Gnaphalium & Matricaria

Matricaria & Gnaphalium

Carex distans (Distant Sedge) was a first record for NG25, as was Castanea sativa (Sweet Chestnut) – I spotted 4 rather stunted, planted specimens which I obviously missed in 2008.

Castanea 2 LR

Castanea sativa (Sweet Chestnut)

Other things:

Hyacinthoides LR

My last Hyacinthoides of the year?

Sagina subuata & Plantago coronopus LR

Sagina subulata and Plantago coronopus looking a little unusual

Otherwise, I saw my first Meadow Brown butterfly of the year plus Common Blues and Green-veined Whites. And a pair of Great Skuas defending territory. And Grey Seals. And Eider……….

A Week on Muck

June 18, 2017

I have just spent a rather wet and windy week on Muck with the Inverness Botany Group. I decided to record on a monad (1 km square) basis as there are only 13 and none has 100% land. However, it spreads over four 10km squares, three of which have no other land in VC 104. We made over 1,800 records and as well as re-finding old records of many species, we added Carex extensa (Long-bracted Sedge), Carex limosa (Bog-sedge), Carlina vulgaris (Carline Thistle) and Valeriana officinalis (Common Valerian) to the Muck list.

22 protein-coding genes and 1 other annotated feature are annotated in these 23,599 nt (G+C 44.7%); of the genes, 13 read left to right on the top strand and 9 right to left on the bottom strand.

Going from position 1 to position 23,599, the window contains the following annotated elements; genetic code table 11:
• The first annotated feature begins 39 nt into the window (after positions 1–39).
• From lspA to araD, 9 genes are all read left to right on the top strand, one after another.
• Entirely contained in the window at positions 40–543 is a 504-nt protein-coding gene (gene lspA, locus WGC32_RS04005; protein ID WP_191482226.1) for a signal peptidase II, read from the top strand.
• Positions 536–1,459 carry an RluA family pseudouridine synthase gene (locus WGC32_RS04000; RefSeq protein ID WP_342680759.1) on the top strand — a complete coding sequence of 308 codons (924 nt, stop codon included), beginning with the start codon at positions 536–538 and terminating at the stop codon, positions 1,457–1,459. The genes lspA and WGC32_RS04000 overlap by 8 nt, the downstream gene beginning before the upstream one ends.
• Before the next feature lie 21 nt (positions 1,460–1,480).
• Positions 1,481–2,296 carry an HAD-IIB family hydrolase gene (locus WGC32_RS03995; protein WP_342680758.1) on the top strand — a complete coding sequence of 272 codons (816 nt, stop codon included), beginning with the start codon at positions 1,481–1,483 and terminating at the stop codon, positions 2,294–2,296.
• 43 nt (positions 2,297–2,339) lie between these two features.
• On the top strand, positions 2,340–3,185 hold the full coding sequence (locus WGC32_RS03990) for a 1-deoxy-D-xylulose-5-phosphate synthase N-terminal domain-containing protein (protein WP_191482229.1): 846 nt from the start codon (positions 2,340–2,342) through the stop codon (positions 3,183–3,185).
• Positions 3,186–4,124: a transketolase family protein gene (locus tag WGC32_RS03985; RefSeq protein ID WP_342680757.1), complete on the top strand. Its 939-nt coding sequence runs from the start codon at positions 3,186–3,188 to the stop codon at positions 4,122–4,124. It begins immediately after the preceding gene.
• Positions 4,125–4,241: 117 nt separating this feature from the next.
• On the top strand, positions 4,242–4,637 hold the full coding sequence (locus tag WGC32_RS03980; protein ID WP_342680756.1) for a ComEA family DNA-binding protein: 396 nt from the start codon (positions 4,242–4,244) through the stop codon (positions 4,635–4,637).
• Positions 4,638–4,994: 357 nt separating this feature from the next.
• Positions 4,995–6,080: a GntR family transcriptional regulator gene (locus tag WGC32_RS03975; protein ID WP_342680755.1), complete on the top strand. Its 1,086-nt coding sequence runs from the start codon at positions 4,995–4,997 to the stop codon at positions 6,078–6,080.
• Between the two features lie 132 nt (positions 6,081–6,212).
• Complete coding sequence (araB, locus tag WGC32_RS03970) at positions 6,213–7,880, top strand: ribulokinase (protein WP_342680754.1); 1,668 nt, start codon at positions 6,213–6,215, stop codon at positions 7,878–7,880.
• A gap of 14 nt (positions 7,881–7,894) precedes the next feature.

Fumaria bastardii (Tall Ramping-fumitory), distinguished by its large flowers but small stipules, was a good find with only two previous sites (on Muck and Eigg) in VC104 and no record since 1999.

Fumaria bastardii Muck

Fumaria bastardii (Tall Ramping-fumitory)

Some Myriophyllum in  brackish pools led me to hope for M. spicatum for which there are no accepted records for VC 104, as this is the habitat in which it is found on Coll and Tiree and the Outer Isles.

However, the inflorescence being <3cm and the tip drooping in bud plus the basal whorl of flowers being in leaf-like pinnatisect bracts then others in pectinate bracts, tells me that it is the locally frequent M. alterniflorum.